This paper derives from a previous collaborative field study on an aquifer on Cape Cod, MA (cf. Krumme ef al. 1994). The cooperators included Mary Lou Krumme and Daryl Dwyer of the German Biotechnology Institute, Richard L. Smith and the drilling crews of the US. Geological Survey, Suzanne M. Thiern and James M. liedje of Michigan State University, the Otis Air National Guard Base officials who granted permission and use of on-site facilities and the US Department of Energy who provided much of the project funding. Particularly important to the current study were the efforts of Drs Krumme, who led the field work, and Thiem who isolated novel strains 3CI3-1 and 3CB-2. Dr Zhou is a postdoctorate with background in theoretical ecology and molecular phylogeny. Field studies are expensive, require a wide range of expertise and facilities but are very important in providing ground truth in microbial ecology. This study was an attempt to further maximize knowledge gained from such a field study.
Gene transfer from a bacterium injected into an aquifer to an indigenous bacterium
Article first published online: 22 SEP 2008
Volume 4, Issue 5, pages 613–618, October 1995
How to Cite
ZHOU, J. Z. and TIEDJE, J. M. (1995), Gene transfer from a bacterium injected into an aquifer to an indigenous bacterium. Molecular Ecology, 4: 613–618. doi: 10.1111/j.1365-294X.1995.tb00261.x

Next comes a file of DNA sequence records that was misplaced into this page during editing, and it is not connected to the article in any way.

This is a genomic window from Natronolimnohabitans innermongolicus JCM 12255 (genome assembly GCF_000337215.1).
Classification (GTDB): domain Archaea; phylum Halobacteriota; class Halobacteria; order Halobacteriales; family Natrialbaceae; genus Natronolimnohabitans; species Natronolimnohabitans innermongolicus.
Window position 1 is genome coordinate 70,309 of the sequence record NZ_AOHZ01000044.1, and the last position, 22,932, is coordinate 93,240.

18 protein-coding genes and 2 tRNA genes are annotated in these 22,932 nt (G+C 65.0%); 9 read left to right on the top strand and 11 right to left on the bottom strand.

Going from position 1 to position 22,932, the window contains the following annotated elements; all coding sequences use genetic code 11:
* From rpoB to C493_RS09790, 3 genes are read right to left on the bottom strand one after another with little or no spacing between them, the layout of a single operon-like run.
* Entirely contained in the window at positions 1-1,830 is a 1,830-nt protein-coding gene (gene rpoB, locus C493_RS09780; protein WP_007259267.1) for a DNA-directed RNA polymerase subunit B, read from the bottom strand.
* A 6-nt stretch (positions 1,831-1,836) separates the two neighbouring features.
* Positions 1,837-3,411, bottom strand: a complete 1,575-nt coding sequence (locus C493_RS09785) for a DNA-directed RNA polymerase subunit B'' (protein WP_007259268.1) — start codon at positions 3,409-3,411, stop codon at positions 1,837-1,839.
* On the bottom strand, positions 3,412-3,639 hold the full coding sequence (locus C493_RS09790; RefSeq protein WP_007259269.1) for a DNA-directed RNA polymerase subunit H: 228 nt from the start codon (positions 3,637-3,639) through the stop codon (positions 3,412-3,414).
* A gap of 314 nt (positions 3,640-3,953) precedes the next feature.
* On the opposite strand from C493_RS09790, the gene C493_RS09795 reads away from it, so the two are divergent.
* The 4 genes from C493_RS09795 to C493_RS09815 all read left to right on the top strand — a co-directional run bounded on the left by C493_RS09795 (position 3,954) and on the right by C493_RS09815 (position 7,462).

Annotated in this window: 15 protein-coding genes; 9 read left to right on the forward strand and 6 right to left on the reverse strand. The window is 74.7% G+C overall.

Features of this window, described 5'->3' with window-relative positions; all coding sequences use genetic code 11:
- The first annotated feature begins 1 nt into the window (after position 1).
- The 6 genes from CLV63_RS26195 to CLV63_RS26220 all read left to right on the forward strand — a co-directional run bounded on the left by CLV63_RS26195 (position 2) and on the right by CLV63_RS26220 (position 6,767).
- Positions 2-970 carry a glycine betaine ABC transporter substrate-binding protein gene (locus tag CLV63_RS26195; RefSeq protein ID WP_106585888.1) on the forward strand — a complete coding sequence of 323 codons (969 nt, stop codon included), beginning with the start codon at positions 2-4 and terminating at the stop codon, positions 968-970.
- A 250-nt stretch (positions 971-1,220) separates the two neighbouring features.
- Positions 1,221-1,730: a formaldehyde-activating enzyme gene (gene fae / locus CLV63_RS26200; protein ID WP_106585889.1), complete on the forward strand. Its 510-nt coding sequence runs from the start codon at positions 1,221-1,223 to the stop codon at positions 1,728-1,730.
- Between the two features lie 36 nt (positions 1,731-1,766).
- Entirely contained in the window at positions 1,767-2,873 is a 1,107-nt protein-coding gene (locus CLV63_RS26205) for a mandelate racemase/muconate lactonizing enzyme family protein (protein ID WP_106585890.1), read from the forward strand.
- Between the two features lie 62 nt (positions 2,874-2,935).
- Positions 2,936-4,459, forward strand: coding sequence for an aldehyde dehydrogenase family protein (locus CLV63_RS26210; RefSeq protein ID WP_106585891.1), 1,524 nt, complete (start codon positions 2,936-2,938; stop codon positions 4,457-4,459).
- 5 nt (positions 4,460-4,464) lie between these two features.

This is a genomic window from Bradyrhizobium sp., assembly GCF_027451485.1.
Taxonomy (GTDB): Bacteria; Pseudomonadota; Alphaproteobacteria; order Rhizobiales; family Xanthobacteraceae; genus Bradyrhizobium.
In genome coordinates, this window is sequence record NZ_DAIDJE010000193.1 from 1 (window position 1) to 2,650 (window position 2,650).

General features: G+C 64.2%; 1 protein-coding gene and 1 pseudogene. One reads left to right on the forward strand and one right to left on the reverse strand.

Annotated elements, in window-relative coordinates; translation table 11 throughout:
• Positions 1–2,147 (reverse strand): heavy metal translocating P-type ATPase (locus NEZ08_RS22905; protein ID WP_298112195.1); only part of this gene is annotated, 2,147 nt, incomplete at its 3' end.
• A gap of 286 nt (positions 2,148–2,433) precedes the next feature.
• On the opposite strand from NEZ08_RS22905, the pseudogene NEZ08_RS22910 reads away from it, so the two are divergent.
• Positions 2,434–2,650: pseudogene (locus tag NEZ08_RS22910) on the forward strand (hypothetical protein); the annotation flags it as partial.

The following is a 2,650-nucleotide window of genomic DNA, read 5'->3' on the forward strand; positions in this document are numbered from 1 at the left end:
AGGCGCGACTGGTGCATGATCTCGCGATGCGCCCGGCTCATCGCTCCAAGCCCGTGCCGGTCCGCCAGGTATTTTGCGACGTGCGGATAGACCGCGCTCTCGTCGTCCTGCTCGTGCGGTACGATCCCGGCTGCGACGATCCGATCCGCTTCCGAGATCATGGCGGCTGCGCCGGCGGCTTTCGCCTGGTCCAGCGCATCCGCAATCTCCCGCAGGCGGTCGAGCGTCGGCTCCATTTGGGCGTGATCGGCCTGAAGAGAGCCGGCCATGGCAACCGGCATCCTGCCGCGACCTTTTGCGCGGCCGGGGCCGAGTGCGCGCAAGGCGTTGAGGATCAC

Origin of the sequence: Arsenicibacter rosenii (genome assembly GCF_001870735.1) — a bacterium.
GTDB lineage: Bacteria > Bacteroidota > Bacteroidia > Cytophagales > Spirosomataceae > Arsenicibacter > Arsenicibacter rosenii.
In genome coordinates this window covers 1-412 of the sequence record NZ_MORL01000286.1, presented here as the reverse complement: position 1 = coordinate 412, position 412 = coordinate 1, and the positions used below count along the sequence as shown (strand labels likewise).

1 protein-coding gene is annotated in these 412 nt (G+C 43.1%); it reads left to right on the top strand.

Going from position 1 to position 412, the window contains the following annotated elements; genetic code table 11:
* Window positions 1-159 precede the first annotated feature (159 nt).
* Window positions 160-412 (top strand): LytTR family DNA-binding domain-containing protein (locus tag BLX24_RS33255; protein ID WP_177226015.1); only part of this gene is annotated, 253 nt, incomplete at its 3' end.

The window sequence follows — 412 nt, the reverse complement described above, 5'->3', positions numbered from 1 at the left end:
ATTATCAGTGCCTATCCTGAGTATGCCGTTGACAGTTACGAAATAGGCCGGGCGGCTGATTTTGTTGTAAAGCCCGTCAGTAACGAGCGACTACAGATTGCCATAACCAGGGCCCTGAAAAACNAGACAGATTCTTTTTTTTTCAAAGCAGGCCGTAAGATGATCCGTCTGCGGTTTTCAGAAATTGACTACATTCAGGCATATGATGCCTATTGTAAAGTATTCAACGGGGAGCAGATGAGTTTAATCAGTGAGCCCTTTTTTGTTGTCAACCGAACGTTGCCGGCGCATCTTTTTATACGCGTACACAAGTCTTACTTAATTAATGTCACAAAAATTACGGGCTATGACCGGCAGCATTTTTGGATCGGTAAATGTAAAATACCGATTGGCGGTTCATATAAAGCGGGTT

- Issue published online: 22 SEP 2008
- Article first published online: 22 SEP 2008
- Received 9 March 1995 accepted 31 May 1995
- gene transfer;
- molecular evolution;
- 3-chIorobenzoate degradation;
Two novel 3-chlorobenzoate-degrading bacteria were previously isolated from an aquifer in which no such bacteria could be enriched prior to the introduction of the 3-chlorobenzoate-degrading strain, Pseudomonas sp. B13. To understand the origin of 3-chlorobenzoate-degrading genes in the two novel isolates, the 16S ribosomal RNA, clcD (dienelactone hydrolase) and clcA (chlorocatechol oxygenase) genes from these bacteria were amplified and sequenced. The partial 16S rRNA gene sequences and REP-PCR patterns showed that these two novel isolates were identical but differed from strain B13. Phylogenetic analyses revealed that the novel isolates were closely related to Alcaligenes eutrophus in the beta subclass of the Proteobacteria, whereas strain B13 was related to Pseudomonas aeruginosa and P. mendocina in the gamma subclass of the Proteobacteria. In contrast, the clcD and clcA gene sequences were identical on strain B13 and these two isolates, indicating that the 3-chlorobenzoate-degrading genes were transferred from strain B13 to these isolates. What cannot be established is when this transfer occurred.